South Africa has dropped 10 places in the 2018 International Property Rights Index (IPRI), and no longer boasts the best property rights in Africa.

The Free Market Foundation and Property Rights Alliance, in co-operation with 113 think tanks across the world, has released the IPRI, measuring the strength of physical property rights, intellectual property rights, and the legal and political environments that contain them.

In the 2017 edition of the index South Africa was ranked 27th overall and first in the African region. However, South Africa’s score declined by 0.65 from 7.00 in 2017 to 6.35 in 2018. This is the largest decline by any country measured in the index. With the dramatic decline in its score, South Africa is now ranked 37th overall and second in the region behind Rwanda.

South Africa’s largest decline was recorded in the variable “Physical Property Rights” protection (-1.18). The data for this variable is derived from the World Economic Forum’s Executive Opinion Survey, which was compiled in April this year, shortly after parliamentarians backed a motion brought by the Economic Freedom Fighters (EFF) to establish a parliamentary ad hoc committee to “review and amend section 25 of the Constitution”.

While the rest of the world is improving their property rights protections (an increase in the average score of 0.25), South Africa is moving in the opposite direction. It is this direction of change that is most concerning and will have the entirely predictable consequence of deterring future investment and accelerating the rate of capital flight.

Worldwide, 6-billion people suffer from inadequate protection of their property rights. Only 758-million people, 13% of the world, enjoy adequate protections for their artistic works, inventions, and private property.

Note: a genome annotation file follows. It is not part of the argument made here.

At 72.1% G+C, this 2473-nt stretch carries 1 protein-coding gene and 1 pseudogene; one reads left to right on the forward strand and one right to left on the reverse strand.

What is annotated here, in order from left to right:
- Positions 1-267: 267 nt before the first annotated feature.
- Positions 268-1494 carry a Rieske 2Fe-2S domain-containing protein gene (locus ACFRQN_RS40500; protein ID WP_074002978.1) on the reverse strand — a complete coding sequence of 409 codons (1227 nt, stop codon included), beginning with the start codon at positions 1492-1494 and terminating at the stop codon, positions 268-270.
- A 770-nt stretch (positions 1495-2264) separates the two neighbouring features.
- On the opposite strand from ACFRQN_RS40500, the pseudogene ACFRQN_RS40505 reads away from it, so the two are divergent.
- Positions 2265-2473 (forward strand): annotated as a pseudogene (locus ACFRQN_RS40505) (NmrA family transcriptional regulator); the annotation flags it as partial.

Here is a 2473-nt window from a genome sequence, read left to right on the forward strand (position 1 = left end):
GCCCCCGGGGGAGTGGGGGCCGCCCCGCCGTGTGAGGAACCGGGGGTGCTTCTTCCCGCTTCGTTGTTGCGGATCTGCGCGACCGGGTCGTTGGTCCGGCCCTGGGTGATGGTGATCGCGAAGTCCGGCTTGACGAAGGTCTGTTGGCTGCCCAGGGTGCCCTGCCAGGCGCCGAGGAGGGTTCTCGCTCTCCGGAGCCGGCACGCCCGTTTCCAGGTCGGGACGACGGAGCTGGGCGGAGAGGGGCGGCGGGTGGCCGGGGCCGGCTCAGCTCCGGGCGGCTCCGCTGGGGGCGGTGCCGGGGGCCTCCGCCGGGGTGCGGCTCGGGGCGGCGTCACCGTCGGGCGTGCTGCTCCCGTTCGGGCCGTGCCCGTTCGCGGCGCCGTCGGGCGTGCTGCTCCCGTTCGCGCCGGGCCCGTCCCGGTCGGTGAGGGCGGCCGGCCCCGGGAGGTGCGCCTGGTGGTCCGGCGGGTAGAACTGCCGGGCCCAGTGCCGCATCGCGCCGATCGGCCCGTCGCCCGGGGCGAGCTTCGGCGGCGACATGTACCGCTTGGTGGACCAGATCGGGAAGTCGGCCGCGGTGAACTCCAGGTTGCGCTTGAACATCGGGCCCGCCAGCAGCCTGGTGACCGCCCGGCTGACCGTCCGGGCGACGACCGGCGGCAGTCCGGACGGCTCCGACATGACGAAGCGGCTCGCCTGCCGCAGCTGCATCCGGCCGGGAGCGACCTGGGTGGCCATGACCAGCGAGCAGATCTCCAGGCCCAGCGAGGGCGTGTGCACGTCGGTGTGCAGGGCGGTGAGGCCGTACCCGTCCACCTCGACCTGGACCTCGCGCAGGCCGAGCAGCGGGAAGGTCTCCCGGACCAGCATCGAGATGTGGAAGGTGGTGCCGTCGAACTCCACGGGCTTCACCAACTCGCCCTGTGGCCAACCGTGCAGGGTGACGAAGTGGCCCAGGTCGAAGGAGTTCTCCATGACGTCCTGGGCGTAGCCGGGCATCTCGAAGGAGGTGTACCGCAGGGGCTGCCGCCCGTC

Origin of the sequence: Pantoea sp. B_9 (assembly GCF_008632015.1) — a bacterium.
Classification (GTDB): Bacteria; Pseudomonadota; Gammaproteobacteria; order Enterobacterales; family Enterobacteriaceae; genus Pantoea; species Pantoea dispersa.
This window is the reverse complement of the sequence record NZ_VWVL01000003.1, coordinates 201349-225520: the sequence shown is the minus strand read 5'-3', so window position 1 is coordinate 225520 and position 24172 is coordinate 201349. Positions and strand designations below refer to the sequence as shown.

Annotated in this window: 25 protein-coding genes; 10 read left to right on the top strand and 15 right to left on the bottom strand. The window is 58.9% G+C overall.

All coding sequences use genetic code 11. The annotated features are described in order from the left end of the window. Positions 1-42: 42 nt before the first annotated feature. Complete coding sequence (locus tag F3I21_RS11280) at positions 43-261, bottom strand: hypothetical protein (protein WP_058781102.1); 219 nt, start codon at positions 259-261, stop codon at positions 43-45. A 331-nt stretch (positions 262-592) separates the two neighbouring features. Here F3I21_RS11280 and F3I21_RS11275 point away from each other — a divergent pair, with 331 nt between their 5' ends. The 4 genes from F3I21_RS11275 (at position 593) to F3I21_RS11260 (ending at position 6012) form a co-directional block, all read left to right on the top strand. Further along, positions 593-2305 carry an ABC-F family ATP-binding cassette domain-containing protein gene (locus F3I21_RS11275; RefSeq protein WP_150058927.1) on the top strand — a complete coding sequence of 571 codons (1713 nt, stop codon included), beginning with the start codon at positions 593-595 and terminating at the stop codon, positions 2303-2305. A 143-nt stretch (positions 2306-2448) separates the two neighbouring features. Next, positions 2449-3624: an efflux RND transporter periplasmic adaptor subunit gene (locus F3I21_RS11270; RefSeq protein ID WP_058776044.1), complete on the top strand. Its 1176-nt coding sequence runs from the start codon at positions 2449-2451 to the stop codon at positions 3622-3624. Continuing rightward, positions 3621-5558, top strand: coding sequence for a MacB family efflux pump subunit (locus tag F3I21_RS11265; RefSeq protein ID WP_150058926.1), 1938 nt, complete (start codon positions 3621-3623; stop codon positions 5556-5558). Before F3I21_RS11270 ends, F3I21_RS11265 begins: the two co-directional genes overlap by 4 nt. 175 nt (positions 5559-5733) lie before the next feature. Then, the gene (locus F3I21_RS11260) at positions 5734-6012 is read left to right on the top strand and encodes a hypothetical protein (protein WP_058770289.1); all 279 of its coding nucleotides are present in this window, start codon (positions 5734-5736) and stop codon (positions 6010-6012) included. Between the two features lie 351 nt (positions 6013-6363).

Three countries – Finland, New Zealand, and Switzerland (a quarter of one percent of the world) – have achieved the highest property rights protections – according to the 2018 International Property Rights Index.

For the first time the US fell from being first in the world for intellectual property protections to second, yielding to Finland, which also passed New Zealand to become first in the Index overall (8.69). The Index is also the first publication to utilise the recently updated Patent Rights Index developed by Professor Walter Park at American University.

Property rights are a key indicator of economic success and political stability. Economist Hernando de Soto said: “Weak property rights systems not only blind economies from realising the immense hidden capital of their entrepreneurs, but they withhold them from other benefits as evidenced through the powerful correlations in this year’s Index: human freedom, economic liberty, perception of corruption, civic activism, and even the ability to be connected to the internet, to name a few.”

Property rights are an essential component of prosperous and free societies. This year the report includes correlations with no less than 23 economic and social indicators, including nine specific to e-commerce which displayed some of the strongest relationships the Index has ever discovered – suggesting rights play an important role in addressing internet access issues.

Property rights are restricted by gender. Poor property rights protections are bad enough; however, the Gender Equality component of the Index reveals that several countries in the Middle East, North Africa and sub-Saharan Africa regions continue to limit property ownership based solely on gender.